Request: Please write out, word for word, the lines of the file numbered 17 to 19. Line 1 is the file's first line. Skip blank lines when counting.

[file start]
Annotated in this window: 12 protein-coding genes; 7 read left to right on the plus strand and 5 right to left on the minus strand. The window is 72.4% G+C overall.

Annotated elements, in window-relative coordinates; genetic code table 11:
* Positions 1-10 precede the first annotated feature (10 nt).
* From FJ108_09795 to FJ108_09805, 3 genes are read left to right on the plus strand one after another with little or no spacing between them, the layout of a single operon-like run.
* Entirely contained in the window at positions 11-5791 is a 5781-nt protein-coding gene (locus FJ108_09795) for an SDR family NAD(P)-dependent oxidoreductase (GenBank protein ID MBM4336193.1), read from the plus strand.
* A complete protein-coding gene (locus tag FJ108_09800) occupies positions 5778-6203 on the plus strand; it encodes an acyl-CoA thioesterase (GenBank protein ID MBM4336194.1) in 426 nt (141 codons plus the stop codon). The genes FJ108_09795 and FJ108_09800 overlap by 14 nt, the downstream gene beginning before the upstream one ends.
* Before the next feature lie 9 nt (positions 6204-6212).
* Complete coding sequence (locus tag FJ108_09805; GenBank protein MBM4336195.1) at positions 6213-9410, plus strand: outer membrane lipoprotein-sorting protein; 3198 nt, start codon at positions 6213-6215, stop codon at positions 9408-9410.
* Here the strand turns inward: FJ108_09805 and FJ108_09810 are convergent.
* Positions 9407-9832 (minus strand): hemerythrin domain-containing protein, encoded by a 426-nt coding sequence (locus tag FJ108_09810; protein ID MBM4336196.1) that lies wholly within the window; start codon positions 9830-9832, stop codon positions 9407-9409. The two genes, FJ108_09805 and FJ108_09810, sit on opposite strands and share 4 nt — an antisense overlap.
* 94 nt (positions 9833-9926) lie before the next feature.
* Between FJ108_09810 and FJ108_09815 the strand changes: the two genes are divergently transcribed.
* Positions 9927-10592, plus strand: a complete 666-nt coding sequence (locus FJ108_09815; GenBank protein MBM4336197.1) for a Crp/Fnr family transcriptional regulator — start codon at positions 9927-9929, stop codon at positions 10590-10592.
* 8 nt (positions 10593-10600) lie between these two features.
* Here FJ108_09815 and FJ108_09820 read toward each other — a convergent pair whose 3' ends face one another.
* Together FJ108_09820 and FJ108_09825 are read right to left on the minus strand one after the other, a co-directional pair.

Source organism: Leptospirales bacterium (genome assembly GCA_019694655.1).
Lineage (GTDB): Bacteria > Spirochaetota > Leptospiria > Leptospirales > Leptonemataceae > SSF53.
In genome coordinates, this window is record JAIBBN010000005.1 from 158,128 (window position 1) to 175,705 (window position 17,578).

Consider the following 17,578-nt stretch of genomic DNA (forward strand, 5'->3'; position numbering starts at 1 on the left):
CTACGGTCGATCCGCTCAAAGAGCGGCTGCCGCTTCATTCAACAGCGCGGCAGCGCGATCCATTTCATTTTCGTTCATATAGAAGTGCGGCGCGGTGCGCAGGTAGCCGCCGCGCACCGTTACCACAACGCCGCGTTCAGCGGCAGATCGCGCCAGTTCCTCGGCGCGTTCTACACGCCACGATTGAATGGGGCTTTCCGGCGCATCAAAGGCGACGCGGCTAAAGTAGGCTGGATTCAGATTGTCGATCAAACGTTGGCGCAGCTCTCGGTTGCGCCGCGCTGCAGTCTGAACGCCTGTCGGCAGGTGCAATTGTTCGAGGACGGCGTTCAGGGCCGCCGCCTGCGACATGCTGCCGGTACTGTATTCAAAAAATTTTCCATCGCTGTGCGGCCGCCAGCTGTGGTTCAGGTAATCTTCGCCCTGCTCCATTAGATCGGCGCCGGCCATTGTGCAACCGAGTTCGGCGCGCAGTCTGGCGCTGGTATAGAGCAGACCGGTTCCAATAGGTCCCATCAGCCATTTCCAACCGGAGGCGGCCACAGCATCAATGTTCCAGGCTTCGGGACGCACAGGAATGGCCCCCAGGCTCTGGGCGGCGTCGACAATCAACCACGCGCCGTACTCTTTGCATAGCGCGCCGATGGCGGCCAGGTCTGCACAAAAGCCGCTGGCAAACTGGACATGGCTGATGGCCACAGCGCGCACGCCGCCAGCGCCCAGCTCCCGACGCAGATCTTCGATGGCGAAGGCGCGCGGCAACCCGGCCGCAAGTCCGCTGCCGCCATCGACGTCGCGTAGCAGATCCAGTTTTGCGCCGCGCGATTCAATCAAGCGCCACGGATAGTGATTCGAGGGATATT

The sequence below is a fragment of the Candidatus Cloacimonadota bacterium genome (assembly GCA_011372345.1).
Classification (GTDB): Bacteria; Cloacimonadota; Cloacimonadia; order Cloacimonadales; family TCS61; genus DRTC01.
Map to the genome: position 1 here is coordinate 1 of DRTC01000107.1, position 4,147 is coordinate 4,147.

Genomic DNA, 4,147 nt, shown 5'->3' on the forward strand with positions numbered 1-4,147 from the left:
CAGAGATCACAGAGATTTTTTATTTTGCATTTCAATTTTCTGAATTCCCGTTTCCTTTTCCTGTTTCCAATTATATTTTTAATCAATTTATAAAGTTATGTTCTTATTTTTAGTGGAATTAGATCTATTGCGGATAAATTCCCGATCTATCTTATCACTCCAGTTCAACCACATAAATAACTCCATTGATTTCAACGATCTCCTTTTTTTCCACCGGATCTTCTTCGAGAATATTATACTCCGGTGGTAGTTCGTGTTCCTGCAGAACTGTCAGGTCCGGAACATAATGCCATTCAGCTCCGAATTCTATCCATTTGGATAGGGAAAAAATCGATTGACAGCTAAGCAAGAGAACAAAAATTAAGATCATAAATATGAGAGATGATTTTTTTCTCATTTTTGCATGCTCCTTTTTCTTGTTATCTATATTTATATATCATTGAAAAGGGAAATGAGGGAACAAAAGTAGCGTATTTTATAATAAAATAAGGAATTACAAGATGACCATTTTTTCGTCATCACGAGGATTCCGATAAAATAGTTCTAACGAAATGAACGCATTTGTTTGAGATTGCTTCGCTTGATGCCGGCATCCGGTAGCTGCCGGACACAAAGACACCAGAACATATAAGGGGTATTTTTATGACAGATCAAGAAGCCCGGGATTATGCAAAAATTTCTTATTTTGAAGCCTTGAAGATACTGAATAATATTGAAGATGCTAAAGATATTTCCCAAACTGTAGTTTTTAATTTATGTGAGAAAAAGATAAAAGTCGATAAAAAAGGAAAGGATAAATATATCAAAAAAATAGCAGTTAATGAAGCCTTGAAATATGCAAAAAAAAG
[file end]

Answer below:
Source organism: Leptospirales bacterium (genome assembly GCA_019694655.1).
Lineage (GTDB): Bacteria > Spirochaetota > Leptospiria > Leptospirales > Leptonemataceae > SSF53.
In genome coordinates, this window is record JAIBBN010000005.1 from 158,128 (window position 1) to 175,705 (window position 17,578).